Experience has also shown that when these tools were part of our law, the investigative hearing was invoked only once, in connection with the Air India inquiry, and the recognizance was never used. This demonstrates the restraint that the law enforcement officials have exercised and would continue to exercise in deciding whether to use these powers.

The government is proposing that both the investigative hearing and the recognizance with conditions provisions be re-enacted for a period of five years.

At the end of five years, the bill would allow for further extension of one or both of these provisions. The task of deciding whether further extension is necessary would be informed, in part, by the mandatory review of the provisions found in the bill.

As well, the mandatory annual reports of the Attorney General of Canada and the Minister of Public Safety would detail the use of the provisions by federal officials and provide the minister's reasons regarding the usefulness of the provisions.

I believe that the investigative hearing and recognizance with conditions powers are necessary, effective, and reasonable. I urge all hon. members to support the bill.

Criminal Code
Government Orders

12:55 p.m.

Liberal

Larry Bagnell Yukon, YT

Madam Speaker, I would like to thank the member for a very comprehensive explanation of the bill, and of course we are very supportive of the concepts of the bill. He gave a good explanation of one of the elements that the committee had recommended, which the government did not follow up on, in regard to the historical claims.

I wonder if there are any other recommendations from either the House or the Senate committee that were not followed up on and could the member explain the rationale for that?

Criminal Code
Government Orders

12:55 p.m.

Conservative

Rob Moore Fundy Royal, NB

Madam Speaker, in fact, many of the recommendations that were made both by the parliamentary committee, which studied these provisions, as well as the Senate committee, which studied these provisions, have been adopted. I can mention one of them specifically, which is that the change that would clarify the judicial power to order things into police custody at the investigative hearing would be discretionary rather than mandatory.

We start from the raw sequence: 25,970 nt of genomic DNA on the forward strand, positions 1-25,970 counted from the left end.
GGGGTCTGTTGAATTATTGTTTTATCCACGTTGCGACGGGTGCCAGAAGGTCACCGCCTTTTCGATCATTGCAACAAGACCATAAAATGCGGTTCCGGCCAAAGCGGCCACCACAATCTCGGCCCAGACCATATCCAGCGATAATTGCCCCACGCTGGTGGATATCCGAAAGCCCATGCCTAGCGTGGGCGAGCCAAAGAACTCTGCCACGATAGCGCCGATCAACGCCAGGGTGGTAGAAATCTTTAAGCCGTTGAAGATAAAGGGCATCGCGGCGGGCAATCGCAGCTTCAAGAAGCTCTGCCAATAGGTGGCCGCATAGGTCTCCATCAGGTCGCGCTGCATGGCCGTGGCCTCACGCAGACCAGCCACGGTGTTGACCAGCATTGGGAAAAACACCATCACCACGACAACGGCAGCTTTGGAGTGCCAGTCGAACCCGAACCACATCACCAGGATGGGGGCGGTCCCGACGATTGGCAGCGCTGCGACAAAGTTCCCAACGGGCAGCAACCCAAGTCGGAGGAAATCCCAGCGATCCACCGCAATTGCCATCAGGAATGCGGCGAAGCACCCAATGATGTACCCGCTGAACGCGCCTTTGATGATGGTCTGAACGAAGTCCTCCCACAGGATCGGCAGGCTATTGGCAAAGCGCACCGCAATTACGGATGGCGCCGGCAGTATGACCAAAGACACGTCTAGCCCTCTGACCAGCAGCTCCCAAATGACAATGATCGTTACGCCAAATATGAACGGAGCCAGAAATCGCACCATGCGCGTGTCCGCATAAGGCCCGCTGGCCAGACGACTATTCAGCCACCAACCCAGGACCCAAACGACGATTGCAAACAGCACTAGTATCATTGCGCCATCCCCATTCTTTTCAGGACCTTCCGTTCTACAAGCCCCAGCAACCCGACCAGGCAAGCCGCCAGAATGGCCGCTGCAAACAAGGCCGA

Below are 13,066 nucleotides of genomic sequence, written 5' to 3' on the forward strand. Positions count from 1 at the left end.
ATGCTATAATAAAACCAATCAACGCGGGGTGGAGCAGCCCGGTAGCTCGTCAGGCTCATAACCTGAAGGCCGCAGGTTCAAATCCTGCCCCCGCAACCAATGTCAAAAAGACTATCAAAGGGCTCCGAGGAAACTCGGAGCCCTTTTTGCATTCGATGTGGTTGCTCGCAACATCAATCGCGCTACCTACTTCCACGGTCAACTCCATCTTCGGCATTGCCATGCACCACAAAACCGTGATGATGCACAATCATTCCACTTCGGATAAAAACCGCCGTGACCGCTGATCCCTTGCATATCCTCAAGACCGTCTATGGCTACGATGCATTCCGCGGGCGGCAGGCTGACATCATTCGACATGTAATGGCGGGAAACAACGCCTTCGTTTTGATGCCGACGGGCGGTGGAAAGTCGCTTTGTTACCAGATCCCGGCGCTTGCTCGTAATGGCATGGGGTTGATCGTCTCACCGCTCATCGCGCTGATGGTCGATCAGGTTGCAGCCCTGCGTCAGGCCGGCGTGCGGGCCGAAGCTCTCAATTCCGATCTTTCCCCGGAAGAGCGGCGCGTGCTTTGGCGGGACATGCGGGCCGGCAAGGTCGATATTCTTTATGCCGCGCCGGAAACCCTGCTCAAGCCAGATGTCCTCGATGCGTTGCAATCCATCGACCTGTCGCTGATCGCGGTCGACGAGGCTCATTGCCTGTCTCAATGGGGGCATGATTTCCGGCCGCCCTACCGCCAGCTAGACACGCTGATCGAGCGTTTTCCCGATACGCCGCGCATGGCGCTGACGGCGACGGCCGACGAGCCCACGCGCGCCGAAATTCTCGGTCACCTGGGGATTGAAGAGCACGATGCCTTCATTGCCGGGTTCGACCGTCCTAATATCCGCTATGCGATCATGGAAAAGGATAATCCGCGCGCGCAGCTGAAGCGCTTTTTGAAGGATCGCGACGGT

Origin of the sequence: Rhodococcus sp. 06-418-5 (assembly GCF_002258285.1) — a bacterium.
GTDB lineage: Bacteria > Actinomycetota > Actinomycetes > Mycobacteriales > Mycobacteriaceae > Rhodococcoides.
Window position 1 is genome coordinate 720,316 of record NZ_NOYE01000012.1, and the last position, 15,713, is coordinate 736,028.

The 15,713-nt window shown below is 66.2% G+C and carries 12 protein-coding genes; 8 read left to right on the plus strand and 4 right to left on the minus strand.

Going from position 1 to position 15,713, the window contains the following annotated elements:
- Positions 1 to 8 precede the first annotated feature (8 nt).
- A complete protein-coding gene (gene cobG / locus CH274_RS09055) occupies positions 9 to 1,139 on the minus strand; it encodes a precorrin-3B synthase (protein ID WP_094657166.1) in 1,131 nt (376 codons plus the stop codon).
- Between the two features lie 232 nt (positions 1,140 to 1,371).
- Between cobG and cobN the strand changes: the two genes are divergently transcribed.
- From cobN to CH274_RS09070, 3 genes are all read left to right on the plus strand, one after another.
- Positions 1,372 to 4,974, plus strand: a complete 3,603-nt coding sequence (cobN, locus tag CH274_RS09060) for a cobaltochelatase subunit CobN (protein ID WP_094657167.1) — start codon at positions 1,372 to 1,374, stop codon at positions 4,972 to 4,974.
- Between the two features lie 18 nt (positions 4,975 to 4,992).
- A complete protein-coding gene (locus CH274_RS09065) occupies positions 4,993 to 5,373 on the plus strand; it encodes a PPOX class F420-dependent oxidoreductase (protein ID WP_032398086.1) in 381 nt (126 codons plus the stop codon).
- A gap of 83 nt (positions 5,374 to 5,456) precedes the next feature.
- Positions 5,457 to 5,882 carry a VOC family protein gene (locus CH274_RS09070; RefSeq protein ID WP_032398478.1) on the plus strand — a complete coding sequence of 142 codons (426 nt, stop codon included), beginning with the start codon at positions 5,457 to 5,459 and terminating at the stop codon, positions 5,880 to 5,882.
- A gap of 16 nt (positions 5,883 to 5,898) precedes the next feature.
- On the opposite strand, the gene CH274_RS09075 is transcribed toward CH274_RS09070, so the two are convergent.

As we know and the hon. member is well aware, the investigative hearing provisions had in fact been considered by the Supreme Court in a case and held to be constitutional. This proposed amendment would bring the bill and the provisions further in line with the ruling of the Supreme Court in that regard.

Criminal Code
Government Orders

12:55 p.m.

NDP

Don Davies Vancouver Kingsway, BC

Madam Speaker, I think that all Canadians have seen what happens when there is a substantial departure from Canadian legal tradition. In the recent case of Mohamed Harkat, we saw what happens when trials are held in secret, cross-examination is truncated, and evidence is presented to people without the presence of the accused and their lawyer.

This bill proposes amendments to the Criminal Code that deepen these problems. They relate to putting in place investigative hearings where people can be compelled to attend a hearing and to answer questions. In other words, the historic right to remain silent is abridged by this government bill, and preventative arrest, where individuals are detained not because they have committed any act but because they might, which goes against the historic presumption of innocence in this country.

I wonder if my hon. colleague could comment on why the government wants to abridge these two important rights, and I would point out that because something may be constitutional, it does not make it right.

Criminal Code
Government Orders

12:55 p.m.

Conservative

Rob Moore Fundy Royal, NB

Madam Speaker, honestly, I am actually a little shocked at the question. Who among us in this chamber would not rather prevent an imminent terrorist act than have to deal with the tragic consequences of that act?

These provisions not only have not been abused but they have not been used except in one case, so obviously law enforcement are using extreme discretion on the use of these provisions. Yes, these provisions are new. They came in, under a previous government, under the Anti-terrorism Act, and they are designed to act in a constitutional manner to prevent some of the most serious terrorist acts that could take place right here on Canadian soil.

I will mention, for the hon. member's benefit, the safeguards to which I referred earlier. There can be no investigative hearing without the consent of the Attorney General. Only a judge of a provincial court or of a superior court can hear a peace officer's application. There would have to be reasonable grounds to believe that a terrorism offence has been or will be committed.